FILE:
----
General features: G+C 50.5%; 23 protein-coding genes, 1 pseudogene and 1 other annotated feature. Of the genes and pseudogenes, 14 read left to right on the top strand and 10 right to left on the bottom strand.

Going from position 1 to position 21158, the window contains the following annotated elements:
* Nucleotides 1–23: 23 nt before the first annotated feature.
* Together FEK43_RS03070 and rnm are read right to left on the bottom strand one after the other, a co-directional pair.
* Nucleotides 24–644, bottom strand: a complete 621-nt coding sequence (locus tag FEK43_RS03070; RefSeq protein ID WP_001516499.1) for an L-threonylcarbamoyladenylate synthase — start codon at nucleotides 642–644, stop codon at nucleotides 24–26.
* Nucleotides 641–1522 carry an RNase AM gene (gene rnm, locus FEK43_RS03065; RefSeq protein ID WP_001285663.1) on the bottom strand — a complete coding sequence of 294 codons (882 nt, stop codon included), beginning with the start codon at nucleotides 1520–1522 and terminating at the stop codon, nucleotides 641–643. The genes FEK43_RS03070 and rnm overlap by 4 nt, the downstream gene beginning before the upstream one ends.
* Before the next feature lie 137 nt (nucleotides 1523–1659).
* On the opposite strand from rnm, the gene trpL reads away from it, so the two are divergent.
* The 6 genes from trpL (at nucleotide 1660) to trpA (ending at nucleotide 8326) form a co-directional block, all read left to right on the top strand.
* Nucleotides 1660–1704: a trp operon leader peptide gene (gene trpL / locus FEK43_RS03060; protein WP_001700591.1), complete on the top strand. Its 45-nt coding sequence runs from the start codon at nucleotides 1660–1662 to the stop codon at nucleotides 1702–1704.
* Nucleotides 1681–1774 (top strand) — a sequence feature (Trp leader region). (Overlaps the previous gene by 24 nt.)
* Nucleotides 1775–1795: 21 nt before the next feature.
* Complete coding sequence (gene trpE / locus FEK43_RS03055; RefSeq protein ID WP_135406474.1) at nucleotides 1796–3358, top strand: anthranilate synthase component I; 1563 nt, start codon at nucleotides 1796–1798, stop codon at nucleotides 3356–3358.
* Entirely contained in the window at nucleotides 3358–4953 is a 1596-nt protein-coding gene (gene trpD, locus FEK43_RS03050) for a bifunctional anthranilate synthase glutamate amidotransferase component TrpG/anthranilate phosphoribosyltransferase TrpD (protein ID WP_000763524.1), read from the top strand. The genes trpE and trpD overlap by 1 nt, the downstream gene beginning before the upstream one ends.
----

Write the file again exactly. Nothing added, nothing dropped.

General features: G+C 50.5%; 23 protein-coding genes, 1 pseudogene and 1 other annotated feature. Of the genes and pseudogenes, 14 read left to right on the top strand and 10 right to left on the bottom strand.

Going from position 1 to position 21158, the window contains the following annotated elements:
* Nucleotides 1–23: 23 nt before the first annotated feature.
* Together FEK43_RS03070 and rnm are read right to left on the bottom strand one after the other, a co-directional pair.
* Nucleotides 24–644, bottom strand: a complete 621-nt coding sequence (locus tag FEK43_RS03070; RefSeq protein ID WP_001516499.1) for an L-threonylcarbamoyladenylate synthase — start codon at nucleotides 642–644, stop codon at nucleotides 24–26.
* Nucleotides 641–1522 carry an RNase AM gene (gene rnm, locus FEK43_RS03065; RefSeq protein ID WP_001285663.1) on the bottom strand — a complete coding sequence of 294 codons (882 nt, stop codon included), beginning with the start codon at nucleotides 1520–1522 and terminating at the stop codon, nucleotides 641–643. The genes FEK43_RS03070 and rnm overlap by 4 nt, the downstream gene beginning before the upstream one ends.
* Before the next feature lie 137 nt (nucleotides 1523–1659).
* On the opposite strand from rnm, the gene trpL reads away from it, so the two are divergent.
* The 6 genes from trpL (at nucleotide 1660) to trpA (ending at nucleotide 8326) form a co-directional block, all read left to right on the top strand.
* Nucleotides 1660–1704: a trp operon leader peptide gene (gene trpL / locus FEK43_RS03060; protein WP_001700591.1), complete on the top strand. Its 45-nt coding sequence runs from the start codon at nucleotides 1660–1662 to the stop codon at nucleotides 1702–1704.
* Nucleotides 1681–1774 (top strand) — a sequence feature (Trp leader region). (Overlaps the previous gene by 24 nt.)
* Nucleotides 1775–1795: 21 nt before the next feature.
* Complete coding sequence (gene trpE / locus FEK43_RS03055; RefSeq protein ID WP_135406474.1) at nucleotides 1796–3358, top strand: anthranilate synthase component I; 1563 nt, start codon at nucleotides 1796–1798, stop codon at nucleotides 3356–3358.
* Entirely contained in the window at nucleotides 3358–4953 is a 1596-nt protein-coding gene (gene trpD, locus FEK43_RS03050) for a bifunctional anthranilate synthase glutamate amidotransferase component TrpG/anthranilate phosphoribosyltransferase TrpD (protein ID WP_000763524.1), read from the top strand. The genes trpE and trpD overlap by 1 nt, the downstream gene beginning before the upstream one ends.